[ The Real McCoy Online Home ]                                                                                                                        May 23, 2008

RTC-North reflags, prepares 
for premob troop influx

By Rob Schuette, The Real McCoy Staff

      Soldiers from Regional Training Center-North (RTC-North) held a reflagging and repatching ceremony May 9 at Fort McCoy Parade Field 1, to commemorate the activation of the RTC-North, which became operational May 12 when its first three-week premobilization training cycle began.

Photo: The RTC-North color guard presents the American flag and the RTC-North flag during a reflagging/repatching ceremony. (Photo by Bill Kern)
The RTC-North color guard presents the American flag and the RTC-North flag during a reflagging/repatching ceremony. 
(Photo by Bill Kern)

      Maj. Gen. James Mallory, the commanding general of the 108th Training Command, said the unit has had a proud 62-year history. The new mission is to prepare warriors from the U.S. Army Reserve through training at Fort McCoy to deploy into harm's way, wherever they are sent in the world.

      The mission began in late 2007 when Secretary of Defense Robert Gates announced a 12-month-boots-on-the-ground tour, which caused the Army to relook how it trains deploying Soldiers.

      Under this policy, Reserve Soldiers no longer have long lead times to train before they deploy. Chief of the Army Reserve Lt. Gen. Jack C. Stultz said some of the training would have to be done in a pre-mobilization status. This is training members of RTC-North are uniquely qualified to provide.

      "When General Stultz asked who could do this training (at a meeting), I said drill sergeants can," Mallory said. "He said, 'You're right. You are the trainers of basic combat skills.'"

      "That's what our Soldiers are required to be efficient in before deploying," Mallory said. "(This training) is the last time they will get it before they are deployed so the burden's on you."

      The training is a critical enabler to allow unit commanders to verify their Soldiers are trained in the skills they need to meet Army standards, he said. The same training already has been done at other RTC sites at Fort Hunter Liggett, Calif., and Fort Dix, N.J. Mallory said Soldiers training at those sites had made very appreciative comments about it.

      Col. David Mooney, commander of RTC-North, said the staff worked hard to develop the RTC-North concept from scratch, and it took the efforts of many personnel, including those gathered at the Parade Field for the ceremony, to get the organization up and running.

Photo: Members of RTC-North affix their new unit patches during a ceremony at Fort McCoy Parade Field 1. (Photo by Bill Kern)
Members of RTC-North affix their new unit patches during a ceremony at Fort McCoy Parade Field 1. (Photo by Bill Kern)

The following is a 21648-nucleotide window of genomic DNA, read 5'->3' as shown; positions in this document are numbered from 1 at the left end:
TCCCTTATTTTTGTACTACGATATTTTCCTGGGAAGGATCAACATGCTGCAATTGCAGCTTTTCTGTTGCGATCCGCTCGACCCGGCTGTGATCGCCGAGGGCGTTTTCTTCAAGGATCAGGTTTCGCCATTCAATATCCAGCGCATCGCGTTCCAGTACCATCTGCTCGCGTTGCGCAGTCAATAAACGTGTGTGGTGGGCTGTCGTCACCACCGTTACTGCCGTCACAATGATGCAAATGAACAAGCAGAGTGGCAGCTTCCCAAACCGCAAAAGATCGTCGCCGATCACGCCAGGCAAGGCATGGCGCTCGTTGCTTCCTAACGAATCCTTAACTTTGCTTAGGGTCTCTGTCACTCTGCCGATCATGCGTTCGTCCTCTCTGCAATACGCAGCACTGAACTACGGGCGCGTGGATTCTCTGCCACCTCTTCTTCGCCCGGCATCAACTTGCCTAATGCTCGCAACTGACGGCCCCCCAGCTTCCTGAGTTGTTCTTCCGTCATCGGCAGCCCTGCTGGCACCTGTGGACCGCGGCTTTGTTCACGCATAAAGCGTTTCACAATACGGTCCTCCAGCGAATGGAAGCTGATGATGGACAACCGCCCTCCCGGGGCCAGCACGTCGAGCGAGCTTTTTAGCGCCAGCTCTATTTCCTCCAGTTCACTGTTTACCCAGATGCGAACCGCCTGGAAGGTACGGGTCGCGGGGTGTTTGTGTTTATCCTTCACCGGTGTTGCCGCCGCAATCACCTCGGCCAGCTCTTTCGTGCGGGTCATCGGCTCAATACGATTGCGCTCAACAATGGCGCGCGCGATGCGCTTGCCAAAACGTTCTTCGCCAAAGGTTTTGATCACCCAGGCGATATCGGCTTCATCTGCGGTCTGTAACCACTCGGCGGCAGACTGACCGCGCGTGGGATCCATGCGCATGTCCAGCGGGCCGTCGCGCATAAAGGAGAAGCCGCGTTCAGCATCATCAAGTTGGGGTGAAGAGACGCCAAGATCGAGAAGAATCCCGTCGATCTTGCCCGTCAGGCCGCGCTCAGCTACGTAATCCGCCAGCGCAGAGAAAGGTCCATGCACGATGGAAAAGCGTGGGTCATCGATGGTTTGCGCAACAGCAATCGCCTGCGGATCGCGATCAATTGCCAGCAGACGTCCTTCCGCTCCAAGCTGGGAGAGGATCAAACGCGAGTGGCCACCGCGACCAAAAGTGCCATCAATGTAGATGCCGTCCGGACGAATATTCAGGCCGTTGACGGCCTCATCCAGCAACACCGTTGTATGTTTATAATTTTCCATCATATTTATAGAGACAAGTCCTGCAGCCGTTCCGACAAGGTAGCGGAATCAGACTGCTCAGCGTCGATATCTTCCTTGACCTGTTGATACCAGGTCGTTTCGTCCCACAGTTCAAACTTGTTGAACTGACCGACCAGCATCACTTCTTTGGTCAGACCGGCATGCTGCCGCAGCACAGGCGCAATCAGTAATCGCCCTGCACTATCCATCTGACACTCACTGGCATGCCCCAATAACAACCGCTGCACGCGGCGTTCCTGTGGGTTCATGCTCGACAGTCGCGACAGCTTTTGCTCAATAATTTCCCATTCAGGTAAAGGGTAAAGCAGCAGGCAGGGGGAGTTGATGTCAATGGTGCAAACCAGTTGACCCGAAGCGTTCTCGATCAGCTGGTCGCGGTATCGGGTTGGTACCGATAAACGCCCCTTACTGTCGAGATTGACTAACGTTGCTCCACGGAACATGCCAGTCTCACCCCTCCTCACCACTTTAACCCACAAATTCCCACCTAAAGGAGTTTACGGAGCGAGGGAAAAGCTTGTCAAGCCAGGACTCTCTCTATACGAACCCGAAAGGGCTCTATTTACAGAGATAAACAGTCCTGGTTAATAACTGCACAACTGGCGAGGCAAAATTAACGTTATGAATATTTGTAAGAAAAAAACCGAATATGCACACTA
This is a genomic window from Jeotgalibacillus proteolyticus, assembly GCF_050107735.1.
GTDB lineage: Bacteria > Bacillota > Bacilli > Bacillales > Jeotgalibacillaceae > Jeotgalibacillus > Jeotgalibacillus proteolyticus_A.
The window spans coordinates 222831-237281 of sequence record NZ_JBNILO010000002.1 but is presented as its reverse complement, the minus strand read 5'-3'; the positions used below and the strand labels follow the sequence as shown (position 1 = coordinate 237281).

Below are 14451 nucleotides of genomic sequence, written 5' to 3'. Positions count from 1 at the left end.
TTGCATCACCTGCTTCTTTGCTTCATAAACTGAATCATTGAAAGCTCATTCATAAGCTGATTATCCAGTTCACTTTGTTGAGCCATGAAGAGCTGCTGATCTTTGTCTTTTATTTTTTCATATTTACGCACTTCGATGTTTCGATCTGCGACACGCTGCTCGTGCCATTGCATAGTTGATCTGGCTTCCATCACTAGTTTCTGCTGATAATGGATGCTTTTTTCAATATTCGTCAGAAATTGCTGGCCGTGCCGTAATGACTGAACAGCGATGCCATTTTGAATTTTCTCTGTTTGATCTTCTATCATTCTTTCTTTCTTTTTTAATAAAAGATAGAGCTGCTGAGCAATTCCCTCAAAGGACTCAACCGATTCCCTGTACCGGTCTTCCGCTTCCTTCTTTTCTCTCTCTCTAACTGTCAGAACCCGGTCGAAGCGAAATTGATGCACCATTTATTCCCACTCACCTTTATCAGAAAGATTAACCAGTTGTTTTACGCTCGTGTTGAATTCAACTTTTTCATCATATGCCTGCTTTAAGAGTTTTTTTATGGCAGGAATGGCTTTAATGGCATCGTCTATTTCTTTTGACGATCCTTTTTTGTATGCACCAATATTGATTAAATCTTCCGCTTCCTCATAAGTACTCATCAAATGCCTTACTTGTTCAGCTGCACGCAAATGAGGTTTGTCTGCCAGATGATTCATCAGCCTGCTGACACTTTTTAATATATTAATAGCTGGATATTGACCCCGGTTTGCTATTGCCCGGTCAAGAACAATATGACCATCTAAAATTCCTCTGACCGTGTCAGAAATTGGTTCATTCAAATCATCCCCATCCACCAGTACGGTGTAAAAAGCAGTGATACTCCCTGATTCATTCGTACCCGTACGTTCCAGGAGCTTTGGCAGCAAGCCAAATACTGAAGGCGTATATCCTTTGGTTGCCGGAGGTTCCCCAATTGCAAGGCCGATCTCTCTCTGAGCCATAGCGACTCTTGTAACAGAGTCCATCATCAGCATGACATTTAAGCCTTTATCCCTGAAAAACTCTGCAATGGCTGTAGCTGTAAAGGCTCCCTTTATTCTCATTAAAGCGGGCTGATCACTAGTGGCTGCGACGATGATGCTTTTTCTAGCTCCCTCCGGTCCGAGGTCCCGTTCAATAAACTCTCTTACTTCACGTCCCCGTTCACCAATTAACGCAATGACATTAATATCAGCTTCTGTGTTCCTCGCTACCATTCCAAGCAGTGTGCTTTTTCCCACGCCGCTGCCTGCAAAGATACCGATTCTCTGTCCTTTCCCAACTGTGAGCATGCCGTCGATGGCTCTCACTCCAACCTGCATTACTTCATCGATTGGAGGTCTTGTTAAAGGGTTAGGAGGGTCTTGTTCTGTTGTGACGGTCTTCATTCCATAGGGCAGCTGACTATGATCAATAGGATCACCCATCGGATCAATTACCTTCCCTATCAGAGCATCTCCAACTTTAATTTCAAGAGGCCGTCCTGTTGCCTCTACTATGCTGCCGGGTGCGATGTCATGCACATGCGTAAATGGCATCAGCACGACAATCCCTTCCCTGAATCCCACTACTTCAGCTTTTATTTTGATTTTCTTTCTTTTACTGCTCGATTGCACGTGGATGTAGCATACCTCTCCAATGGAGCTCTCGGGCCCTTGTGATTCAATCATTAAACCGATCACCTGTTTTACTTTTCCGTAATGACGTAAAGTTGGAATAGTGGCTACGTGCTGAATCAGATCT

RTC-North includes drill sergeant companies, a Small Arms Readiness Group, opposing forces and observers/controllers/trainers.

      Members of RTC-North are Army Reserve Soldiers who have been mobilized to provide pre-mobilization training. The training will focus on individual tasks to help prepare Army Reserve Soldiers for deployment.

      Both Mallory and Mooney pledged that RTC-North will work to ensure that the organization does everything possible to ensure no training time is wasted as Soldiers prepare for future mobilizations.

      The organization recently was notified that $11.4 million in funding has been dedicated to renovate buildings in the installation's 600 block to support the operations. RTC-North currently is operating out of interim facilities in the installation's 700 block.

      "The future is bright for this mission," Mooney said. "The support of the installation, including Major General (James R.) Sholar, Senior Mission Commander, and Garrison Commander Colonel (David E.) Chesser and Garrison Command Sergeant Major Command Sergeant Major (M. Kevin) Dubois, will be key to us accomplishing our mission. We thank the installation for its efforts."

      Mooney said he also asked Soldiers in the organization for quotes that helped explain their mission.    Two from Ralph Waldo Emerson and Confucius stood out, he said.

      Emerson's quote was, "Do not go where the path may lead, go instead where there is no path and leave a trail." Mooney said this was very appropriate for an organization developing a training unit and plan from scratch.

      The other quote was from Confucius: "To lead an untrained people to war is to throw them away." Soldiers have to be ready for their missions, Mooney said.

      Staff Sgt. William Alberter of the 108th said he was at the Fort McCoy Parade Field two years ago as part of a multinational task force preparing for deployment when Mallory addressed that unit.

      "I think this is a good direction the Army Reserve is going in," Alberter said. "We should have been doing it long ago."

      Maj. Doyle Wadhams of the S-4, Supply, of the 108th said many of the personnel from RTC-North have been deployed, and they will share their experiences with Soldiers going through the training to help them prepare for future deployment.

      "It's exciting to create a unit from scratch," he said. "Like the general and colonel said, 'we have to make every second of training count.'"

      Master Sgt. Cindy Sletten of the S-3, Intelligence for RTC-North, said the personnel involved in the ceremony respected Army traditions and were looking forward to training the upcoming Soldier rotations.

(See related story)


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